C) Showing the Church is Worth It

It is easy to let the data become a discouraging wet towel. We cannot let that derail us from the importance of Church. Based on the survey, it is evident that unchurched people have been negatively affected by things pertaining to Church at one point or another. According to some of my friends who have become unchurched, they find Church largely boring, irrelevant, and no longer helpful for their spiritual needs. That is why any invitation for them to attend any Church will likely fall on deaf ears. We need alternative ways to demonstrate that Church is still worth it. After all, the Church is still the bride of Christ. Below are some of my thoughts about how to show Church is still worth it. The Church can be bearers of hope, bringers of good news.

Ten Thoughts for Church to be Hope-Bearers
  1. Don't rely on websites or mailings to get people interested in Church. There are other sites and mainstream media that are more attractive and churches will find it difficult to challenge them.
  2. Don'r rely on unsolicited phone invitations to draw people in. People will find it intrusive to have strangers representing a church calling them to go to their church.
  3. Don't rely on sermons or podcasts to draw people in. There are other equally (if not more) compelling offerings on the Internet.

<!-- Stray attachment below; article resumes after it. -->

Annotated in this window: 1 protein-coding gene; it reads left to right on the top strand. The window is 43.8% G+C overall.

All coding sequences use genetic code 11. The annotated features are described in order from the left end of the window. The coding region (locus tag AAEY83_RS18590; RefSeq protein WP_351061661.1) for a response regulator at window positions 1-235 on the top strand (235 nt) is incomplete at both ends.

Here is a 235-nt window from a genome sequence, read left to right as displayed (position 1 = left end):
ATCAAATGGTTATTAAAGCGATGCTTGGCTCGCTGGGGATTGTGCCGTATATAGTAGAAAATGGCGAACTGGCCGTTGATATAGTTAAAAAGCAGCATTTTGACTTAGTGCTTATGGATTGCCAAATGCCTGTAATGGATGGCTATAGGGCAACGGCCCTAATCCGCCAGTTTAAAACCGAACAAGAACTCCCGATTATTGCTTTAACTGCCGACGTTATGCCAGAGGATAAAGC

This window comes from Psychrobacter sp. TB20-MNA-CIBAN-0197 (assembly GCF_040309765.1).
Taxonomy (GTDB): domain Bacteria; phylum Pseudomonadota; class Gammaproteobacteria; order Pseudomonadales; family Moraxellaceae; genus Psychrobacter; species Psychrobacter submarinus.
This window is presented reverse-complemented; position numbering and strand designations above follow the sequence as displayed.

4. Don't rely on producing a "contemporary church service" to draw in the hip and young. After a while, people can get bored.
  5. Don't rely on programs or a celebrity speaker to be the draw for the unchurched. Most likely, it draws the churched from other churches.
  6. Do remember that people, not programs that will draw people. People would rather endure a boring program when they are among people they like.
  7. Do remember that marketing the church can only go so far. People want to see the Church visibly in the marketplace, making a difference in the environment, social justice, and good works.
  8. Do remember that God must be the focus of any Church event. Didn't Jesus say, " And I, when I am lifted up from the earth, will draw all people to myself.” (John 12:32)"